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London: In a relief to British Indians and NRIs, the Bank of England has said that it does not foresee any regulatory obstacles to people wanting to deposit or exchange banned Rs. 500 and Rs. 1,000 notes at the UK branches of Indian banks.

The banking authority’s chief stressed the issue was a matter for the Indian government, who must give consent for such action to ease the “potential ramifications for British Indians and Non-Resident Indians in UK”.

“Whether it is possible to deposit or exchange high-value Indian Rupee banknotes at Indian banks in the UK is a matter for the Indian government,” said Bank of England governor Mark Carney said.

“The PRA [Prudential Regulation Authority] can confirm that it does not envisage any UK prudential regulatory obstacles if the Indian authorities decided to allow Indian Rupee notes to be deposited with Indian banks in the UK,” he clarified.

The PRA, responsible for the supervision of banks in the UK, has also cleared the matter with the Financial Conduct Authority, which acts as the financial crime regulator in the UK.

“The FCA indicated that it has no objection should any Indian banks wish to exchange these notes or accept them as deposits, providing they have the necessary prior consent from the relevant Indian authorities,” Carney said in a letter dated December 9.

The letter was in response to a plea by Britain’s longest-serving Indian-origin MP, Keith Vaz, to look into making an exception so that NRIs with the demonetised notes can deposit them at UK branches of Indian banks.

Vaz said Carney’s response removes “any obstacles which may prevent” the Indian government from addressing concerns among Indian diaspora affected by the demonetisation of Rs. 500 and Rs. 1,000 notes announced last month.

He said: “Mark Carney has gone the extra mile to ensure members of the Indian diaspora in the United Kingdom may be able to exchange their Indian currency in the UK, following the bold decision to demonetise certain Rupee denominations.

“He has presented a pathway for this issue to be resolved which will hugely benefit members of the Indian diaspora in the UK. The Indian government is now free to enable currency to be exchanged in the UK, and avoid the deep concern currently being faced by many members of the British Indian community, who may not be able to travel to India by the deadline.”

Vaz said he is writing to Indian finance minister Arun Jaitley with a copy of Carney’s letter to seek a resolution to an issue affecting thousands of NRIs and PIOs.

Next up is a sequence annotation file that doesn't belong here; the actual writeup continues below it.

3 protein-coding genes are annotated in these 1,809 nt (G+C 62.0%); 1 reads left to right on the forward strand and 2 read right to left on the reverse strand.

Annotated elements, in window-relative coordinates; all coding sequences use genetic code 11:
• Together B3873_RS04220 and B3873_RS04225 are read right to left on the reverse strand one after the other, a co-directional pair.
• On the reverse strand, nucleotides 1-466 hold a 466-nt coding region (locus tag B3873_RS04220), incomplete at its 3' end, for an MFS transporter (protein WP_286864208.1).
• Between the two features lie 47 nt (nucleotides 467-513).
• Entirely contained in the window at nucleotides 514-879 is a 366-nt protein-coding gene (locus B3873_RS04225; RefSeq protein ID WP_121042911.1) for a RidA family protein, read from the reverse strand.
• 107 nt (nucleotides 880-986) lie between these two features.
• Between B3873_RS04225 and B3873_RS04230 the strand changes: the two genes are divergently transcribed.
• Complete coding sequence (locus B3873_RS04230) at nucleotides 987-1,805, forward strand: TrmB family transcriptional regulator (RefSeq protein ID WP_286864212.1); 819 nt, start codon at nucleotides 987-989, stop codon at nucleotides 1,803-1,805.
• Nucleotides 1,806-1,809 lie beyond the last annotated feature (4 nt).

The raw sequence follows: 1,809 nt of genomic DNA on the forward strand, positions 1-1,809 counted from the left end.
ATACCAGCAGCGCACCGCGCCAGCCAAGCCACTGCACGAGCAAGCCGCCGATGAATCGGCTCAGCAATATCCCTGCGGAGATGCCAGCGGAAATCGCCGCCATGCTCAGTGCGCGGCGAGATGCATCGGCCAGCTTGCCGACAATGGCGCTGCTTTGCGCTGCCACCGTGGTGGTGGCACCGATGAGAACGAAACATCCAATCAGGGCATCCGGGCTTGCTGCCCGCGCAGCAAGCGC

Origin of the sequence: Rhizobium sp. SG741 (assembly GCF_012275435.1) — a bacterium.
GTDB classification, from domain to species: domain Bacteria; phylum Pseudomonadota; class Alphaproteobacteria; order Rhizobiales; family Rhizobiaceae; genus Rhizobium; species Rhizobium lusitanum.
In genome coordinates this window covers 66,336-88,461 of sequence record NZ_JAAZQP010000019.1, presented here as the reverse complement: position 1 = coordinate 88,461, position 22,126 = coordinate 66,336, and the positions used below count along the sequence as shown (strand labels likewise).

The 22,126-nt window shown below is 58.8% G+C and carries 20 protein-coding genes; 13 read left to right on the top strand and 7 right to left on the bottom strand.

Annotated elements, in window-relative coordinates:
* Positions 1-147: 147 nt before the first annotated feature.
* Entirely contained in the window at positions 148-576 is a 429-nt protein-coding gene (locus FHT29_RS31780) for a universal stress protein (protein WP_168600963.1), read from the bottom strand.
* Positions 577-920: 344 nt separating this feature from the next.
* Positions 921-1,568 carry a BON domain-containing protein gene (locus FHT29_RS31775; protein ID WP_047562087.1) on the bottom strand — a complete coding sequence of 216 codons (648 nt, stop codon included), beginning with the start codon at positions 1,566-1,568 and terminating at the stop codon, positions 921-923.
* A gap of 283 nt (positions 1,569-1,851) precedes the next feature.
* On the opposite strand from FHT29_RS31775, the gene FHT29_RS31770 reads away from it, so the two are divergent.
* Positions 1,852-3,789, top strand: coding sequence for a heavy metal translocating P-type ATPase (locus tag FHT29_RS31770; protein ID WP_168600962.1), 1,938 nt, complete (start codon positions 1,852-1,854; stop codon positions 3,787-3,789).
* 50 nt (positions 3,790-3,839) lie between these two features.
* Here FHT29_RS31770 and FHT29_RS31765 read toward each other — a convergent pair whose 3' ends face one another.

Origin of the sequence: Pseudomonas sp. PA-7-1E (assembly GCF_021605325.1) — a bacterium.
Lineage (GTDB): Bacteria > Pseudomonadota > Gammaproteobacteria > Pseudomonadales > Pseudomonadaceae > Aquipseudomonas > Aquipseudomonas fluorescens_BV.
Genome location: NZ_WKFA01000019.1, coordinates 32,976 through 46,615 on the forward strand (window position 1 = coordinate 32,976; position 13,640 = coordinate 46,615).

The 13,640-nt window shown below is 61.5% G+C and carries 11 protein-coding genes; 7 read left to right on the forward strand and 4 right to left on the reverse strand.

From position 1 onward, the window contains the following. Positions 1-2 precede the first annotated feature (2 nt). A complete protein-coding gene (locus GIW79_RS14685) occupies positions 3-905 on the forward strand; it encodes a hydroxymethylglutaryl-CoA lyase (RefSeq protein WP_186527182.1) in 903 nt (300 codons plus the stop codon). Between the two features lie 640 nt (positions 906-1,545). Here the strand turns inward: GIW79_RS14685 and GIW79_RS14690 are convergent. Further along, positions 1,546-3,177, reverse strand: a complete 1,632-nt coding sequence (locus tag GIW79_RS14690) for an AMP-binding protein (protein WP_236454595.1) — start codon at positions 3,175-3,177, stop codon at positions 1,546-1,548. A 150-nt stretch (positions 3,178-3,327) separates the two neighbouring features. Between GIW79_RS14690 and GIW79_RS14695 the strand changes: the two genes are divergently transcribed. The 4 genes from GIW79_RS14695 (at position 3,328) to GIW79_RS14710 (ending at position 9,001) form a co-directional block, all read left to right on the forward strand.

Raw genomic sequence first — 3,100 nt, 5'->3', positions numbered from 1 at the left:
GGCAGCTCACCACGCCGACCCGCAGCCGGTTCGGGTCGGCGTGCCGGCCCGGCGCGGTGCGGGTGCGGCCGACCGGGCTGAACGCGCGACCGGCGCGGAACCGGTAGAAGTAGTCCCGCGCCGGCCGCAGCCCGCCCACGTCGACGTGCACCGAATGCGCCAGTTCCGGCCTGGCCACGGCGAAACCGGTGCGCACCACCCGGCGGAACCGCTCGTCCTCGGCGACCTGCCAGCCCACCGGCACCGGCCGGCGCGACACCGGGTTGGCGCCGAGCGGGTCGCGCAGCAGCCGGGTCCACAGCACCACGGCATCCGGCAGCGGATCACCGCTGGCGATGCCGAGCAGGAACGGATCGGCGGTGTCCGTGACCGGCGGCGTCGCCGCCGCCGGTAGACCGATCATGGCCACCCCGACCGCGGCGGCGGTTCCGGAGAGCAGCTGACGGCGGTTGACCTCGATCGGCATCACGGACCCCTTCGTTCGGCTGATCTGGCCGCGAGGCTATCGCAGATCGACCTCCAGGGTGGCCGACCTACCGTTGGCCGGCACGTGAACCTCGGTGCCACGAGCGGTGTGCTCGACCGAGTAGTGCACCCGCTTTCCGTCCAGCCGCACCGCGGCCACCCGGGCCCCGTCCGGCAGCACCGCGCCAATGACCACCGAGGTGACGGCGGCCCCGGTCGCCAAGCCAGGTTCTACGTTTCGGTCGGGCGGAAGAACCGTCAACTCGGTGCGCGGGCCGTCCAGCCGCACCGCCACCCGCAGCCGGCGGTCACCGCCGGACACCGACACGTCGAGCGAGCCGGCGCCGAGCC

Despite numerous reports about the Moto X series being discontinued in favour of the Moto Z series, Lenovo in June said that the Moto X series is “alive and well”. Now, a series of leaked images claimed to be of the Moto X (2017) is doing the rounds of the rumour mills, though some reports are tipping it may be a new Moto Z series handset.

The leaked Moto X (2017) images, posted by Slashleaks, show the smartphone with a metal body, and a round camera panel that seems quite similar to that on Moto Z. Interestingly, the Moto X (2017) in the leaked images does not have any pins at the bottom-back, which can enable the support for Moto Mods. The Moto X (2017) smartphone bears a home button, which is thought to sport the fingerprint sensor.

Considering that Lenovo has already clarified earlier this year that its upcoming Moto Z flagship devices will come with support for attachable mods, it seems unlikely that the leaked smartphone in the leaked images is from Moto Z series. Earlier this month, some other images of the alleged Moto X (2017) smartphone were leaked by techdroider, which also showcased a similar round camera panel at the back of the device. The Moto X (2017) leaked images by techdroider also lacked any pins for MotoMods support.

The Moto X (2017) smartphone is expected to be made available in Gold and Silver colour variants, as can be seen from the leaked images as well. However, other specifications about Moto X (2017) have still not been leaked. As it goes with every other leak, we will suggest you to take this one with a pinch of salt as well.